For better or worse, a low dose of diphenhydramine hcl (12mg) has continued working for me for over a decade without needing to up the dose. My personal experience as far as habit forming goes: I only take it on work nights, and sleep just fine on weekends, or if I'm on vacation. My main issue with sleeping is the specific times I need to do it. If I'm able to sleep when I'm sleepy, and wake up when I'm not, then I don't need any medication. Unfortunately, that doesn't fit in with a typical work schedule.
These studies are extremely difficult to make an informed decision on, thanks to nearly everything being "linked" to some disease. See: Red meat 
I need to wean off it though. Thankfully dementia doesn't run in my family.
But this thread terrifies me now, finding it's also a dementia-inducer. Is there any literature I can review to either allay or justify the fear? Additional horrifying fact from same physician: Chronic benzo use also linked to dementia?
It's also a pity because I used to feel quite well rested and clear headed the day after antihistamines.
Taking it every day for years though is probably not a good idea.
(citation needed, just got up, not looking for one.)
Curious if you've tried that?
Still works wonders
- https://clinicaltrials.gov/ct2/show/NCT02011191 (if you follow this to its completed paper it claims there are neurological effects of biotin supplementation in their study group).
AFAIK, no clinical deficiency of either is observed (with iron it will be in your blood chemistry, with Niacin it would manifest as Pelagra if observed).
Do your own reading about them. Both iron and niacin can be overdosed.
From my experience, use only pure niacin (nicotinic acid), rather than nictoinamide or inositol forms (the latter apparently completely useless but still marketed). Also, avoid the time release forms. But ... this is the internet, I might as well be a dog. Do your own research. Woof.
Nevertheless I'm glad pharmacies sell pills with much higher dosage - you can just buy the 2-10mg pills, crush them and take the dose you need. I bet they would sell 0.3 mg pills for the same high price if they knew.
For some reason melatonin is sold i boxes of 30x2mg for $25, and you need a prescription. It's completely ludicrous. You're only allowed to bring a months worth across the border. It's illegal to order by mail. /rant
Melatonin isn't more effective by increasing the dose. Especially past 3mg. The body doesn't register anything past 3mg. But you also need to keep in mind that the placebo effect is strong.
I take Natrol brand Melatonin Fast Dissolve Tablets, Strawberry flavor, 3mg, splitting them in half (for 1.5 mg) and put it under my tongue for sublingual absorption.
The seems odd in a country where (for example) you can buy codeine pills over-the-counter, so now I’m curious about why it was banned, considering it’s reported to have few side effects?
My understanding is that it’s not sold over the counter (otc) is because it’s a hormone. The class of drugs isn’t available otc.
Also: I think many people use it in completely the wrong quantities and in the wrong way. I’ve heard of people in countries where it’s legal giving their kids 30mg to get them to sleep.. “it’s otc so it must be safe”. I don’t blame the NHS
People are strange everywhere.
That said you can import them from outside of the UK since you can import any drug for personal use even without prescription.
Rather, it looks some online chemists skirt around the rules by having an “online doctor” issue you with a prescription. But the UK-based ones I found were very expensive and it is surely cheaper just to import from the US via eBay etc.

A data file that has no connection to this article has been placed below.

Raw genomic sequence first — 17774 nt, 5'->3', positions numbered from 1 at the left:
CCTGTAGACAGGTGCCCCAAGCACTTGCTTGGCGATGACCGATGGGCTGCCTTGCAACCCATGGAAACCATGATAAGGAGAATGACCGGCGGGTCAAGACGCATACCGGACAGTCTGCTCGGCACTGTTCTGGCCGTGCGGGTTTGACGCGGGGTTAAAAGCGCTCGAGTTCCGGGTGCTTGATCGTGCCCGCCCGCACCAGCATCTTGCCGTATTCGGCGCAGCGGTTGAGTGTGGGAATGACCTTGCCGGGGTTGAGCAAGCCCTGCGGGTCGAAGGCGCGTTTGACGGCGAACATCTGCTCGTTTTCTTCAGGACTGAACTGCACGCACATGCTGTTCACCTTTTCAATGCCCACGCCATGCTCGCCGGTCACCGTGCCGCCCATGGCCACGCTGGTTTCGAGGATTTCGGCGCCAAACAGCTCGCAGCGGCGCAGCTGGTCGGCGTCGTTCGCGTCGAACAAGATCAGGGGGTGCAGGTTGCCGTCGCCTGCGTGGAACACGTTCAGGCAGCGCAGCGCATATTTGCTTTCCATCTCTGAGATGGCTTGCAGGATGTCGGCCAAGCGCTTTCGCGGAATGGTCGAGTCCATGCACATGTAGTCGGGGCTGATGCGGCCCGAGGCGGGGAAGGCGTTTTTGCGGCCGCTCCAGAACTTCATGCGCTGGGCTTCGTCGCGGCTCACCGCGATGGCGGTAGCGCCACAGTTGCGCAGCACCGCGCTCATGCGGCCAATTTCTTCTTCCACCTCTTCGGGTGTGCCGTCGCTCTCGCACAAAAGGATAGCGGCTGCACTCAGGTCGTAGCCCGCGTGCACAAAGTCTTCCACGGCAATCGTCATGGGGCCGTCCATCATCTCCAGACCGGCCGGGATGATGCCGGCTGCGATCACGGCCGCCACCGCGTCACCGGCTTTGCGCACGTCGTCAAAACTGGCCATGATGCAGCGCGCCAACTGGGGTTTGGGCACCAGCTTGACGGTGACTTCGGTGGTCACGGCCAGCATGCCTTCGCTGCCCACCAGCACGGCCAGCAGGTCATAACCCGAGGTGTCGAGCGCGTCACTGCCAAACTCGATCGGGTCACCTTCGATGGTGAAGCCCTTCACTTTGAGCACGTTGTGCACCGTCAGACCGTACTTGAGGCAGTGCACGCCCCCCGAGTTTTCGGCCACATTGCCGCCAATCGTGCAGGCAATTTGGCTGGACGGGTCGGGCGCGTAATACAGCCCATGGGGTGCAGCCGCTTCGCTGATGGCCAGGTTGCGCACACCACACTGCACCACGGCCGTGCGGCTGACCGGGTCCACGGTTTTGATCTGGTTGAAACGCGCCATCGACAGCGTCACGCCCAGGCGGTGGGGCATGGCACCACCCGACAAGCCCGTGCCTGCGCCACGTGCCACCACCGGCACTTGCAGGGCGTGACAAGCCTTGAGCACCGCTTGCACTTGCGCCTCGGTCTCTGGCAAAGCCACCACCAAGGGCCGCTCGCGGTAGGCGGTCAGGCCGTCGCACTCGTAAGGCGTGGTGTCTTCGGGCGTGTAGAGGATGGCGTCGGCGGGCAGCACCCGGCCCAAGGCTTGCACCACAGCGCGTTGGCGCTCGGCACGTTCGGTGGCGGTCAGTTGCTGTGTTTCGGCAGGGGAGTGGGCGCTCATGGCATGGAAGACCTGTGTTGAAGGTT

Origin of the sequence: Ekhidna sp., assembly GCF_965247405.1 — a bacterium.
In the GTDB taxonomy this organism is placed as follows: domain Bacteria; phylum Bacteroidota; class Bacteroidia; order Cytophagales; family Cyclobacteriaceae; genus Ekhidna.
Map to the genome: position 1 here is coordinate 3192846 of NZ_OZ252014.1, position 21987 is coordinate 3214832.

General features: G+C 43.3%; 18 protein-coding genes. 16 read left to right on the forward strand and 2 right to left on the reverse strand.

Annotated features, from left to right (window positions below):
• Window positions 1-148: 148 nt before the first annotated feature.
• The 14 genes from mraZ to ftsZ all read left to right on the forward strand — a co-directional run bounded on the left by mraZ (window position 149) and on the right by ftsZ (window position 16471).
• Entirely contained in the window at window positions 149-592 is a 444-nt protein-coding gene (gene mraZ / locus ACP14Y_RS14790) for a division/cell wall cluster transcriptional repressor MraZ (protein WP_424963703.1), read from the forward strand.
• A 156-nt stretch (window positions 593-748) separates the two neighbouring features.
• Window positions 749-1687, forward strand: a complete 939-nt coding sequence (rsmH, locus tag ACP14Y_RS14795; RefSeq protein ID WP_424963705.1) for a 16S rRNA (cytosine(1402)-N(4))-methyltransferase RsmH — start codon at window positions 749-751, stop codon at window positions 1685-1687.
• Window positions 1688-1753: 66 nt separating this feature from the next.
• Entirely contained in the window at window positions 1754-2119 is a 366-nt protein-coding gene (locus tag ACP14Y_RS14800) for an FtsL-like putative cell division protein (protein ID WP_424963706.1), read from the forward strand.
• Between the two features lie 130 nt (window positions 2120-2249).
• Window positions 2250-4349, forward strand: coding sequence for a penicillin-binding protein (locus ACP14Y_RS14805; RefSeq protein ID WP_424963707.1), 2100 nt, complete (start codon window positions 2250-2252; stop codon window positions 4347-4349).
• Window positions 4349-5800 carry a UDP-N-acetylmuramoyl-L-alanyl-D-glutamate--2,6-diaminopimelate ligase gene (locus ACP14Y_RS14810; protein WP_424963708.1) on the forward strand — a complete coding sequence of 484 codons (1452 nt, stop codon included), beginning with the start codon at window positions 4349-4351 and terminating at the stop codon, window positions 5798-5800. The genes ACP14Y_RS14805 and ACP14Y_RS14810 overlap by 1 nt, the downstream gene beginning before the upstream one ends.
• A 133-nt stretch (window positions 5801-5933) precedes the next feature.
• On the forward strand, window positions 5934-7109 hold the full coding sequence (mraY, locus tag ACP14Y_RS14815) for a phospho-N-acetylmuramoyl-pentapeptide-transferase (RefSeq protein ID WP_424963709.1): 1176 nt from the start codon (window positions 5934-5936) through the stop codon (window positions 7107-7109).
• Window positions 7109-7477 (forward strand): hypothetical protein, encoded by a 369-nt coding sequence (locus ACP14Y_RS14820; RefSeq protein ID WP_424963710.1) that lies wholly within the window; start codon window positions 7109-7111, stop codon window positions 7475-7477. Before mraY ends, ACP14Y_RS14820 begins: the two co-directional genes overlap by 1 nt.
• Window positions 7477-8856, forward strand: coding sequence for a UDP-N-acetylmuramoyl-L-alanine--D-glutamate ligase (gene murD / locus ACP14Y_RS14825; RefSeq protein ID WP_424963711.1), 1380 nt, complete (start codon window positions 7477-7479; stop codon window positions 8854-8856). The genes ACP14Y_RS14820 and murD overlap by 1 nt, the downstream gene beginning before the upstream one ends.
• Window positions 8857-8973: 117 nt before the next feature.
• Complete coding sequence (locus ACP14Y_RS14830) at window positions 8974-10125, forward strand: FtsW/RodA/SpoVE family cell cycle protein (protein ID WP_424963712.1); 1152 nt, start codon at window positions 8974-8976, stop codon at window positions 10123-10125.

> Regarding clinical application, exogenous melatonin should rather be used topically than orally, since orally administered melatonin appears in rather low levels in the blood due to prominent first-pass degradation in the liver, thus limiting skin access. Topical application might be meaningful, since melatonin can penetrate into the stratum corneum and build there a depot due to its distinct lipophilic chemical structure. Therefore, endogenous intracutaneous melatonin production, together with topically applied exogenous melatonin or metabolites can be expected to represent one of the most potent antioxidative defense systems against UV-induced skin aging.
>In a randomized double-blind study of 40 women with hair loss, melatonin solution applied to the scalp increased hair growth significantly relative to placebo
Seems like a positive. The article is suggesting that by helping regulate the circadian rhythm, the use of melatonin can potentially: extend lifespan, prolong fertility, reduce cancer incidence, reduce obesity and insulin resistance, improve neurological recovery from brain injury, improve skin resistance to damage (such as from UV rays) and increase hair growth.
Unfortunately, this is unlikely to affect male pattern hair loss.
But nobody has really identified harm yet.
TLDR: Animals with damaged pineal glands have trouble growing hair. Melatonin supplement helps reverse this. Topical melatonin reduces UV damage to the skin and can promote hair growth.
Had a concussion three months ago and started taking 2 mg based on a post concussion study I read. this did markedly improve my sleep.
1. Did anyone experience a good effect only at higher doses
2. I'm doing much better day to day on this dosage, but I don't want to impair my own production. Do I need to go down to 0.3 mg, or can I cycle it etc?
It's really been life changing. Will ask my doctor the next time I'm in, of course.
Thanks! I'll try that and see what happens.
if you're thinking about trying the option where you take it a few hours before bed time, make sure you're going to bed at a consistent target time (10pm for example). Since this method is more targeted at resetting your circadian rhythm.
If you feel like you have more serious sleep/wake problems I would definitely recommend seeing a specialist. I was surprised to learn that people who say things like "I can't go to sleep until x o'clock" or "I can't stay awake beyond x time" probably suffer from circadian rhythm problems that are treatable.. but the treatment isn't always as intuitive as you might think.
Are there any longitudinal studies about years of usage?
One explanation: I tend to take melatonin when I am very tired and didn't get enough sleep the previous night. But on those nights I sleep very well anyway. And once I have enough sleep I don't sleep as deeply the next night. Perhaps that is a lurking variable for me.
Do you have a fitbit or something to track the sleep?